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Choosing target segments in multiple emerging markets: Microoled, a start-up exploring the "smart glasses" market

Abstract : The customer value proposition is the cornerstone of any Business Model. In the case of the creation of new activities, it is of major importance because it is the first brick in the process of developing a platform of activities. Indeed, little exists prior to it whether we are talking about acquired customers, professions, processes and organizational resources or even the choice of strategic positioning. If we consider the specific case of start-ups based on technological convergence–typical of areas such as ICT and micro and nanotechnology-the actual development of the first offer raises questions and sometimes concerns for marketing. In this chapter we focus our attention on three of them: How to choose one or several options from a multitude of potential applications ⎢ of the technology? Can marketing provide the strategic input that will be necessary to permit the definition of a space for innovation in terms of solution performance and target market segments? How can the right balance be found between the urgency of finding the first ⎢ customers and the necessity to prepare strong mid-term growth? Indeed, in order to grow, technology start-ups need to create a break in a new market while to start, they need to make less risky incremental innovations on niche markets. How can marketing enable reconcile these two requirements? Finally, to attain a high level of diffusion of an innovation, how can a position ⎢ be found that will enable the company to " disturb " incumbents in the future? How can marketing help a start-up colonizing new markets prepare itself against the phenomenon of the " Fast Second " described by Geroski and al. and avoid being eaten-up by these large so called " consolidation " companies? On these major issues, understanding the role and the contribution of the marketing function is essential. These are lessons that we will bring from the Microoled case. Microoled's smart glasses: a balance of marketing maturity and the maturity of an innovation concept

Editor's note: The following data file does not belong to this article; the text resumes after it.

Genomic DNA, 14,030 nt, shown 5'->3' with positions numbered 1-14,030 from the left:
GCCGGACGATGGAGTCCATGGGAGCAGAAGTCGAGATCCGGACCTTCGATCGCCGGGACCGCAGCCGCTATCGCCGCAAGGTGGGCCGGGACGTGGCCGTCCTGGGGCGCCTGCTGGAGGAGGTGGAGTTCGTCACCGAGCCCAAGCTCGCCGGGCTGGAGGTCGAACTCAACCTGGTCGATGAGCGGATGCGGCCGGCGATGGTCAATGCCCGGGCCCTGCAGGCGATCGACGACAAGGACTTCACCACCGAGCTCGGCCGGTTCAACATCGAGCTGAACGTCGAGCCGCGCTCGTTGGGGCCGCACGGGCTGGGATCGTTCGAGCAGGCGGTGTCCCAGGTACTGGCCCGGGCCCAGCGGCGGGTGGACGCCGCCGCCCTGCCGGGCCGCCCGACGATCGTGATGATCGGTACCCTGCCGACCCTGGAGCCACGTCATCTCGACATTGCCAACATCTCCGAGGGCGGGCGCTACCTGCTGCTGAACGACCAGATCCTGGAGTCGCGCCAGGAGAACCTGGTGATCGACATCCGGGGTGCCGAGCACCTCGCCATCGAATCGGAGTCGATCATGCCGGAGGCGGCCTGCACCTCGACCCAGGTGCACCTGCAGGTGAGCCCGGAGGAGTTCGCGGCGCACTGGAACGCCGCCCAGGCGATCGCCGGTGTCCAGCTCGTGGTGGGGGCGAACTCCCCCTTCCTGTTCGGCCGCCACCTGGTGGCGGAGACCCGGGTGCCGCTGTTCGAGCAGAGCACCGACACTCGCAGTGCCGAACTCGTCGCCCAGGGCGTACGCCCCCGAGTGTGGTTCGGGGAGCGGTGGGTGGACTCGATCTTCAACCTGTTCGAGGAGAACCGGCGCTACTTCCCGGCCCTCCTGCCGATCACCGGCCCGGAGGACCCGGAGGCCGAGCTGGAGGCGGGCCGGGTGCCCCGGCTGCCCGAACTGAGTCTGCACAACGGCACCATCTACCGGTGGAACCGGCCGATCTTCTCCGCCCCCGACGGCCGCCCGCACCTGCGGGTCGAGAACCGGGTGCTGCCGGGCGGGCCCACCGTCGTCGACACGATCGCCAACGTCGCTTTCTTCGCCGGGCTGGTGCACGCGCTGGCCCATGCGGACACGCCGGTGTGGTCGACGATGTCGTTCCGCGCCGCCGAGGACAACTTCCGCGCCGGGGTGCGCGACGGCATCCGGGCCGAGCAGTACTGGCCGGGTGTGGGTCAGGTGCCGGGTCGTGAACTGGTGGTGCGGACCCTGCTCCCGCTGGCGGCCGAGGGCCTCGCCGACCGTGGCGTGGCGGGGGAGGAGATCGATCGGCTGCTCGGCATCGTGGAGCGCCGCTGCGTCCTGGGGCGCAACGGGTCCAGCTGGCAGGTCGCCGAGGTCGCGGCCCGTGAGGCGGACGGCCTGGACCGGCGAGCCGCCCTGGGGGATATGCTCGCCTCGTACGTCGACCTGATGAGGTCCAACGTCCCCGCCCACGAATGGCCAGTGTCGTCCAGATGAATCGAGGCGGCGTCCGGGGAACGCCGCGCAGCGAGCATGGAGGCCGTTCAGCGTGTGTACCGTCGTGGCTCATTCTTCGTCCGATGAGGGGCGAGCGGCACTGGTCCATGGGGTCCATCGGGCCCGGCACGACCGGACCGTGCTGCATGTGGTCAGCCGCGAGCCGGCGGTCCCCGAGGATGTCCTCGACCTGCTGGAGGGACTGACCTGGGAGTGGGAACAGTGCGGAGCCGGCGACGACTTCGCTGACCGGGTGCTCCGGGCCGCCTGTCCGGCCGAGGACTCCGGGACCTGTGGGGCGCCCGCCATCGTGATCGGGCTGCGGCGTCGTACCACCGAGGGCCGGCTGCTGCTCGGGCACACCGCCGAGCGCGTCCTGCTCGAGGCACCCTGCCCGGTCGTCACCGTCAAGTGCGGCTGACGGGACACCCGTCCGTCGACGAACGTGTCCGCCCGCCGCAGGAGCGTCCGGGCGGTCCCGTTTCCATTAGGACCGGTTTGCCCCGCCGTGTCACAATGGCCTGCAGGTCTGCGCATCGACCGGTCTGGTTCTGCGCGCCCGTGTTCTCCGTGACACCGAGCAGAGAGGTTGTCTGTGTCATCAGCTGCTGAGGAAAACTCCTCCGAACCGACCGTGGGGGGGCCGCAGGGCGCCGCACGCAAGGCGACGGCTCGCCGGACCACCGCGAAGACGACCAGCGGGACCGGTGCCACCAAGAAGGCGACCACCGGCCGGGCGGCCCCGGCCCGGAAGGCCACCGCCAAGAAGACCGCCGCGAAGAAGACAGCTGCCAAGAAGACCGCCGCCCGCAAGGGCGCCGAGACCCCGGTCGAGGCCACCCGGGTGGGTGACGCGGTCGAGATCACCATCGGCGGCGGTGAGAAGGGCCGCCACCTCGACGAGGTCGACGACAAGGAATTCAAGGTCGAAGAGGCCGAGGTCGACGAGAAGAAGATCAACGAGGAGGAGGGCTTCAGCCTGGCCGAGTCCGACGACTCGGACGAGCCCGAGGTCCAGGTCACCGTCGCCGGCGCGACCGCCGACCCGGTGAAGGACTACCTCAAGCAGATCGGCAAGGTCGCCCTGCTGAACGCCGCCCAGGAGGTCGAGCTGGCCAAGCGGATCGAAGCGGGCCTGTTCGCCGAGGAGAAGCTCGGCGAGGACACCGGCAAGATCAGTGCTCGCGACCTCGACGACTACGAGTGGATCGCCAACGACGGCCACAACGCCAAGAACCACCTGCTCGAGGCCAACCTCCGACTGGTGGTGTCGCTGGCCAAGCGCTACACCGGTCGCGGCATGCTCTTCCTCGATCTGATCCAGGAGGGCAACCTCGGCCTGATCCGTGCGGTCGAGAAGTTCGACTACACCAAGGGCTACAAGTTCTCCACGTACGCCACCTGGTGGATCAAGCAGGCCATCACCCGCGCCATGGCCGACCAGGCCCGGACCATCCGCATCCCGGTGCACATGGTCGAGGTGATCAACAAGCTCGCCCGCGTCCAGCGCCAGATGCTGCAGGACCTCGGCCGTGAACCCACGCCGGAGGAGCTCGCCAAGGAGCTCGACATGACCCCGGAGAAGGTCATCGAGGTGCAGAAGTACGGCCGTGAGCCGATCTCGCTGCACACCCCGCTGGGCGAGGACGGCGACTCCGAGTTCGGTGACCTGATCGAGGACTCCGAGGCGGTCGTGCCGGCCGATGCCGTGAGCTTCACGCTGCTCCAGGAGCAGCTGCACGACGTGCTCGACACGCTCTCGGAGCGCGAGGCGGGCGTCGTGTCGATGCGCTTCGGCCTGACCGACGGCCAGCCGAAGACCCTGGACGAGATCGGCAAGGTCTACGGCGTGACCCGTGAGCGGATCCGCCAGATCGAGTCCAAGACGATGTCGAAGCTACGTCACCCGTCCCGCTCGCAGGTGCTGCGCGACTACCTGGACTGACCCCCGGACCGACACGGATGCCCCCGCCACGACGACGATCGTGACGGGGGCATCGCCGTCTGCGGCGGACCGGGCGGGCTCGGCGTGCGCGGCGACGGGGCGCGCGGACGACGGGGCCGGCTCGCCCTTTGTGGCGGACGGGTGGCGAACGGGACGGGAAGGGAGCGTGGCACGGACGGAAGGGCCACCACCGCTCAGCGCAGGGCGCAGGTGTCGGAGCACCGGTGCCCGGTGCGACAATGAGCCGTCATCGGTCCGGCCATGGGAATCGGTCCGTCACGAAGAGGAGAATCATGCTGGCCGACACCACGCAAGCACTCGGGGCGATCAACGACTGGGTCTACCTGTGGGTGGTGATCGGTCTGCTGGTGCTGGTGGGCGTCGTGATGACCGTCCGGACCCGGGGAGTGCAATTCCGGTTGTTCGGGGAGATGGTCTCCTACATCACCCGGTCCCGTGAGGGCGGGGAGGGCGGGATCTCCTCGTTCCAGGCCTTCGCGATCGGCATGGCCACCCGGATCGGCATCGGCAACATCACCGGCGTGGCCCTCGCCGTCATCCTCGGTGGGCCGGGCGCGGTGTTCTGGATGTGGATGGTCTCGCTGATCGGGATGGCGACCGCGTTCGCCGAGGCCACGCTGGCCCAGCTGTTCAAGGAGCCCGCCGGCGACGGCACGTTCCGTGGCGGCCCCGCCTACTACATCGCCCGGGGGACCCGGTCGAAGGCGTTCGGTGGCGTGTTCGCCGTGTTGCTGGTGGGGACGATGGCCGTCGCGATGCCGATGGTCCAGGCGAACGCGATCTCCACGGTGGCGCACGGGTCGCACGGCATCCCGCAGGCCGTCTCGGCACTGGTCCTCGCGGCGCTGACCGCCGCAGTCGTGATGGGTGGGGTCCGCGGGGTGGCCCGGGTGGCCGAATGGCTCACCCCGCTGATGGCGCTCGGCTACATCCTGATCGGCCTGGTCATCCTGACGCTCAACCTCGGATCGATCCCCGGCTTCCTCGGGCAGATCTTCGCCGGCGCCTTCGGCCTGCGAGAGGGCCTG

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Contributor : Magali Michel Connect in order to contact the contributor
Submitted on : Thursday, July 21, 2016 - 11:01:52 AM
Last modification on : Friday, August 5, 2022 - 2:34:23 PM


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  • HAL Id : hal-01347509, version 1



Sylvie Blanco, Caroline Gauthier, Yukiko Fujimoto. Choosing target segments in multiple emerging markets: Microoled, a start-up exploring the "smart glasses" market. Valerie Chanal. Rethinking business models for innovation, pp.43-51, 2011. ⟨hal-01347509⟩



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